Autumn 1915. World War I is raging across Europe but Woodrow Wilson has kept Americans out of the trenchesthough that hasn’t stopped young men and women from crossing the Atlantic to volunteer at the front. Christopher “Kit” Cobb, a Chicago reporter with a second job as undercover agent for the U.S. government, is officially in Paris doing a story on American ambulance drivers, but his intelligence handler, James Polk Trask, soon broadens his mission. City-dwelling civilians are meeting death by dynamite in a new string of bombings, and the German-speaking Kit seems just the man to figure out who is behind thempossibly a German operative who has snuck in with the waves of refugees coming in from the provinces and across the border in Belgium. But there are elements in this pursuit that will test Kit Cobb, in all his roles, to the very limits of his principles, wits, and talents for survival.
Fleetly plotted but engaging with political and cultural issues that deeply resonate today, Paris in the Dark is this series’ best novel yet.
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From off to the west the air cracked. The sound brass-knuckled us and faded away.
A bomb. Awful big or very near.
All around me the shadows of men had risen up and were retreating into the bar. They had the Zepps in mind. I jumped up too but stepped out onto the pavement of Boulevard Montparnasse.
It wasn’t Zepps. I’d have heard their engines. And the crack and fade were distinctive. Dynamite. This was a hand-delivered explosive. I looked west. Five hundred yards along the boulevard I could make out a billow of smoke glowing piss-yellow in the dark.
I made off in that direction at a swift jog.
My footfalls rang loud. As I neared, there were sounds. Battlefield sounds just after an engagement. The silence of ceased weapon fire filled with the afterclap of moaning, of gasping babble.
The police were wading into the bomb site now. I took a step off the island and onto the cobbles. My foot nudged something and I stopped again. I looked down.
A man’s naked arm, severed at the elbow, its hand with palm turned upward, its fingers splayed in the direction of the café, as if it were the master of ceremonies to this production of the Grand Guignol. Mesdames et messieurs, je vous présente la Grande Guerre. The goddamn Great War.
Most Helpful Customer Reviews
Robert Olen Butler brings us a riveting peek into Paris in the autumn of 1915. Kit Cobb is an American of German extraction, learning German and French from his actress mother as a child. Kit is a war correspondent for several US publications as World War I slowly grinds through Europe - when he isn't working as an undercover spy. We see Paris and the French through his eyes, and America through theirs. Paris in the Dark is peopled with a good mix of personalities and an intriguing story line. The historical facts are true to history and Paris is defined beautifully. It is a historical novel I feel comfortable recommending to family and friends, and encourage them to read it even if historical fiction isn't a first choice. Paris in the Dark is the fourth in a series featuring Christopher Marlowe Cobb, but is completely stand alone. I received a free electronic copy of this historical novel from Netgalley, Robert Olen Butler, and Mysterious Press, Grove Atlantic in exchange for an honest review. Thank you all for sharing your hard work with me.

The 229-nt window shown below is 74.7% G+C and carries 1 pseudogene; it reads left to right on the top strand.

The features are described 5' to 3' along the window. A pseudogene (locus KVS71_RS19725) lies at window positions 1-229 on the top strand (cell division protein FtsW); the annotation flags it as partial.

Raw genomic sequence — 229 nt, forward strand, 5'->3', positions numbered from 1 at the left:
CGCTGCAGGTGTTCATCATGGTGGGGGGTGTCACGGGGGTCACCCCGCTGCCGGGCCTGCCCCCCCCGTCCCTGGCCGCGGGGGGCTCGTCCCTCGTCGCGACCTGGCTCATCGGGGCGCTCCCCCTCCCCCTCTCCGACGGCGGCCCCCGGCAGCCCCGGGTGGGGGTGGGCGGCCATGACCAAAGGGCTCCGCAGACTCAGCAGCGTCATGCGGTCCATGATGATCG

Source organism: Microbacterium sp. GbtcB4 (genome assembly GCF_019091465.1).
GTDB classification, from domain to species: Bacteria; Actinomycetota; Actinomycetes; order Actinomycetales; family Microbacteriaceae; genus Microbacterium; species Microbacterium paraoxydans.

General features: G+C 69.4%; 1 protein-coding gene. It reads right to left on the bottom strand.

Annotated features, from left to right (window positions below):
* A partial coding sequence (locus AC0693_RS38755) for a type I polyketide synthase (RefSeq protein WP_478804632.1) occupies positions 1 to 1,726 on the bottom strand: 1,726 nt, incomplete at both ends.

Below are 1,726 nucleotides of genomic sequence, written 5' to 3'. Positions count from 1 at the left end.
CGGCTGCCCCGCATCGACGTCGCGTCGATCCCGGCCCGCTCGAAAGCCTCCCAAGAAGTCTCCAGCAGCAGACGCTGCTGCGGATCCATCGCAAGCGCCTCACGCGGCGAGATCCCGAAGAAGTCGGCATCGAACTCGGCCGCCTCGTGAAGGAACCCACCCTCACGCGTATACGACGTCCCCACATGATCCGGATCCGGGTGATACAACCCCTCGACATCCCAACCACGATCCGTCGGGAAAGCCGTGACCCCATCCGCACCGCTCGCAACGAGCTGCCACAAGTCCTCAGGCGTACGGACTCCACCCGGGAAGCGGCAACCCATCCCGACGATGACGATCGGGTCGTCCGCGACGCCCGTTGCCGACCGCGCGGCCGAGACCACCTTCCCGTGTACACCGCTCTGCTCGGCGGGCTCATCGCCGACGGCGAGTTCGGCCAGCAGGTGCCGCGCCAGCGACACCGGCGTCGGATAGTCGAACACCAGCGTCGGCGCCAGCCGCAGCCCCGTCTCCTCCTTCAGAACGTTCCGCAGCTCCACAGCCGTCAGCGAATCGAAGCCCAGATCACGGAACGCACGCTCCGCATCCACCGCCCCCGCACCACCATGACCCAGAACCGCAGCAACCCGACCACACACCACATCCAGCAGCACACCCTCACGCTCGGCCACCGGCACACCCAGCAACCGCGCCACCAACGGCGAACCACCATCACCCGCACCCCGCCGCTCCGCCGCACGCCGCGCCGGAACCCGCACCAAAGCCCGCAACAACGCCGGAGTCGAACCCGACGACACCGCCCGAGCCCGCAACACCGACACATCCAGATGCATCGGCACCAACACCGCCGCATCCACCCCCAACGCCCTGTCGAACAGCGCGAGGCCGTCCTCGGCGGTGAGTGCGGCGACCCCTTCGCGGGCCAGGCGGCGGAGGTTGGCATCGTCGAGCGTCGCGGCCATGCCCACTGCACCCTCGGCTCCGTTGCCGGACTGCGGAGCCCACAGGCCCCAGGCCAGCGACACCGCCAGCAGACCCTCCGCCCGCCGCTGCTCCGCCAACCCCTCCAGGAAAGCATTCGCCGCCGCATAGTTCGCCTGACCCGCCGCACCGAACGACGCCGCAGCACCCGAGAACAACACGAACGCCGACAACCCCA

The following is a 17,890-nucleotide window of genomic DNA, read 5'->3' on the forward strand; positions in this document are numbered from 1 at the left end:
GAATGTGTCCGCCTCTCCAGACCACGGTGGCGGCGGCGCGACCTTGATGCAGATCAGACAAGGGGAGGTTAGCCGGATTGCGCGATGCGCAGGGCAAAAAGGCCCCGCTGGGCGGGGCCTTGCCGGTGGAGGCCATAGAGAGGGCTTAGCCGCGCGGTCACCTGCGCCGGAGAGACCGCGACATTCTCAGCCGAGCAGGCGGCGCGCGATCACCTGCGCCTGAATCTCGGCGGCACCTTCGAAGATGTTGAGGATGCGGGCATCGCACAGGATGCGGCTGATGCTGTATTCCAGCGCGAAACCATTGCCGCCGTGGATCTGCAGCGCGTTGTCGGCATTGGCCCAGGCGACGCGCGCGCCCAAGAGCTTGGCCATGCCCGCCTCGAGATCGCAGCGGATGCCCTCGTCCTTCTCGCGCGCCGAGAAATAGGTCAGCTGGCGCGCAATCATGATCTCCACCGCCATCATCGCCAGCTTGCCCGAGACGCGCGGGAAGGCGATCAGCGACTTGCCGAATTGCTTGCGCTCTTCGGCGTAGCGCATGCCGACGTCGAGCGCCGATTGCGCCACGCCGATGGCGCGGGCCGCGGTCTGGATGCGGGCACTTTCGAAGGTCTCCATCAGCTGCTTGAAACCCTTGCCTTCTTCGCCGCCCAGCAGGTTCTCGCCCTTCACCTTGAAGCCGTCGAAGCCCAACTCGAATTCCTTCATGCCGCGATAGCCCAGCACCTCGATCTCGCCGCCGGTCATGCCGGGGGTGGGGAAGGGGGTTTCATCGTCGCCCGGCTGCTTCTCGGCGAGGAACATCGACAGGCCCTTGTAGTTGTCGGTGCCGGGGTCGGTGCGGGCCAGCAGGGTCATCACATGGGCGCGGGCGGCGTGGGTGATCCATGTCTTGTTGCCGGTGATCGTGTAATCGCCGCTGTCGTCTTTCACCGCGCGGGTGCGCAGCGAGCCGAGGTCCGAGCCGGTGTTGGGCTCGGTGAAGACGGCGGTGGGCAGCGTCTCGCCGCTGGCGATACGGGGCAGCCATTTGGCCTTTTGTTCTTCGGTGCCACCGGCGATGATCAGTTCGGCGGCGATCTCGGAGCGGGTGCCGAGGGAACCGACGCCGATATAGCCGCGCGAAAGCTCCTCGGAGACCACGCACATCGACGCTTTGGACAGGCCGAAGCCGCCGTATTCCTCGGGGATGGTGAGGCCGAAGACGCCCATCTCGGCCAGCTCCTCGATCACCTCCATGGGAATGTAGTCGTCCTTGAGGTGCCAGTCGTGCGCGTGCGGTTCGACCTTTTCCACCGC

Christopher Marlowe Cobb (Kit) returns in Robert Olen Butler’s latest WWI novel. As a reporter, Kit is in Paris to write about the American volunteer ambulance drivers. This occupation also allows him to carry out assignments for American intelligence. As the German army advances into France, the French Secret Service believes that a saboteur has entered the city, hiding among the German refugees. There has been a series of bombings that they fear will erode the morale of the people and Kit is asked to use his language skills and ability to blend in to find him. As Kit tracks their suspect, he discovers that the answers may lie elsewhere. While working on his assignment for the French, he still has an obligation to his publisher and takes the time to meet with the young men who have come to Paris prior to America’s involvement in the war to offer their services. Introduced by Nurse Pickering to these young men, he finds a diverse group that includes a Harvard man from Boston and a farmer from Illinois. From the cafes of Paris to the forward aid stations, Butler provides an atmospheric read, building the tension to the final chase through the sewers of Paris. This is historical fiction at its’ finest. I would like to thank Grove Atlantic Publishing and NetGalley for the opportunity to enjoy this book and give my honest opinion.